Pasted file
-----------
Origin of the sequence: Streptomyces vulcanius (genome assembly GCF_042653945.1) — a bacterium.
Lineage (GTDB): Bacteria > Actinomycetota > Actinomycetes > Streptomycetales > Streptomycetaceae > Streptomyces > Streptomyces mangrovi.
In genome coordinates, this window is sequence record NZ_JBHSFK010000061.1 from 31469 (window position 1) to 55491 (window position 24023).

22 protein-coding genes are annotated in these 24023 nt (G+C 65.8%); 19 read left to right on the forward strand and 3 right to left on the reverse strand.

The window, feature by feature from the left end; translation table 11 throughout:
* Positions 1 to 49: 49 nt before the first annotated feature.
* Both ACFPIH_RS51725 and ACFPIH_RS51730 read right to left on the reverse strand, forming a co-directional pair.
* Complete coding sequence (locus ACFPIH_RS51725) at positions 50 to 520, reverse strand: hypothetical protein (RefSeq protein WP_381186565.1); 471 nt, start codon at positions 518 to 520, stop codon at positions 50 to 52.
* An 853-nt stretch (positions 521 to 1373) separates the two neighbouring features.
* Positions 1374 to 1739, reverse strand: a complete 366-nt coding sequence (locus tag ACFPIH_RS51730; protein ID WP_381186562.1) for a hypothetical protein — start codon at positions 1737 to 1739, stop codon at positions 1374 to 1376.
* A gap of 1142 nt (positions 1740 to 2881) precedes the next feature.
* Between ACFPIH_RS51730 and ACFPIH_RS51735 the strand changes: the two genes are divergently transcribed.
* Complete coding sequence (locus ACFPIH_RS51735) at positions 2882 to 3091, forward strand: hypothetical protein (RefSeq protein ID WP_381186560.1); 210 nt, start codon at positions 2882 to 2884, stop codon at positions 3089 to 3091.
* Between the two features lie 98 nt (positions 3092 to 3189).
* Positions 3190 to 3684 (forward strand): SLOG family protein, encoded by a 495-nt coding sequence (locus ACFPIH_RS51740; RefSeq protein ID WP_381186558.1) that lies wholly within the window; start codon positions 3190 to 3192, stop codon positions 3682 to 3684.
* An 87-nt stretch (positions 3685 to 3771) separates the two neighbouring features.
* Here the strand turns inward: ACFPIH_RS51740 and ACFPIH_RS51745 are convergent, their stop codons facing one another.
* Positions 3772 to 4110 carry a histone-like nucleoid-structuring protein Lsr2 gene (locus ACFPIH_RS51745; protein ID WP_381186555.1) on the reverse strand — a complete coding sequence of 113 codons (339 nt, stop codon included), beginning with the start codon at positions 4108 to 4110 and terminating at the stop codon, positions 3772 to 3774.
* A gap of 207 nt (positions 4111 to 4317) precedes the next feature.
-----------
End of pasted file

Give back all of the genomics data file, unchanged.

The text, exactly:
Origin of the sequence: Streptomyces vulcanius (genome assembly GCF_042653945.1) — a bacterium.
Lineage (GTDB): Bacteria > Actinomycetota > Actinomycetes > Streptomycetales > Streptomycetaceae > Streptomyces > Streptomyces mangrovi.
In genome coordinates, this window is sequence record NZ_JBHSFK010000061.1 from 31469 (window position 1) to 55491 (window position 24023).

22 protein-coding genes are annotated in these 24023 nt (G+C 65.8%); 19 read left to right on the forward strand and 3 right to left on the reverse strand.

The window, feature by feature from the left end; translation table 11 throughout:
* Positions 1 to 49: 49 nt before the first annotated feature.
* Both ACFPIH_RS51725 and ACFPIH_RS51730 read right to left on the reverse strand, forming a co-directional pair.
* Complete coding sequence (locus ACFPIH_RS51725) at positions 50 to 520, reverse strand: hypothetical protein (RefSeq protein WP_381186565.1); 471 nt, start codon at positions 518 to 520, stop codon at positions 50 to 52.
* An 853-nt stretch (positions 521 to 1373) separates the two neighbouring features.
* Positions 1374 to 1739, reverse strand: a complete 366-nt coding sequence (locus tag ACFPIH_RS51730; protein ID WP_381186562.1) for a hypothetical protein — start codon at positions 1737 to 1739, stop codon at positions 1374 to 1376.
* A gap of 1142 nt (positions 1740 to 2881) precedes the next feature.
* Between ACFPIH_RS51730 and ACFPIH_RS51735 the strand changes: the two genes are divergently transcribed.
* Complete coding sequence (locus ACFPIH_RS51735) at positions 2882 to 3091, forward strand: hypothetical protein (RefSeq protein ID WP_381186560.1); 210 nt, start codon at positions 2882 to 2884, stop codon at positions 3089 to 3091.
* Between the two features lie 98 nt (positions 3092 to 3189).
* Positions 3190 to 3684 (forward strand): SLOG family protein, encoded by a 495-nt coding sequence (locus ACFPIH_RS51740; RefSeq protein ID WP_381186558.1) that lies wholly within the window; start codon positions 3190 to 3192, stop codon positions 3682 to 3684.
* An 87-nt stretch (positions 3685 to 3771) separates the two neighbouring features.
* Here the strand turns inward: ACFPIH_RS51740 and ACFPIH_RS51745 are convergent, their stop codons facing one another.
* Positions 3772 to 4110 carry a histone-like nucleoid-structuring protein Lsr2 gene (locus ACFPIH_RS51745; protein ID WP_381186555.1) on the reverse strand — a complete coding sequence of 113 codons (339 nt, stop codon included), beginning with the start codon at positions 4108 to 4110 and terminating at the stop codon, positions 3772 to 3774.
* A gap of 207 nt (positions 4111 to 4317) precedes the next feature.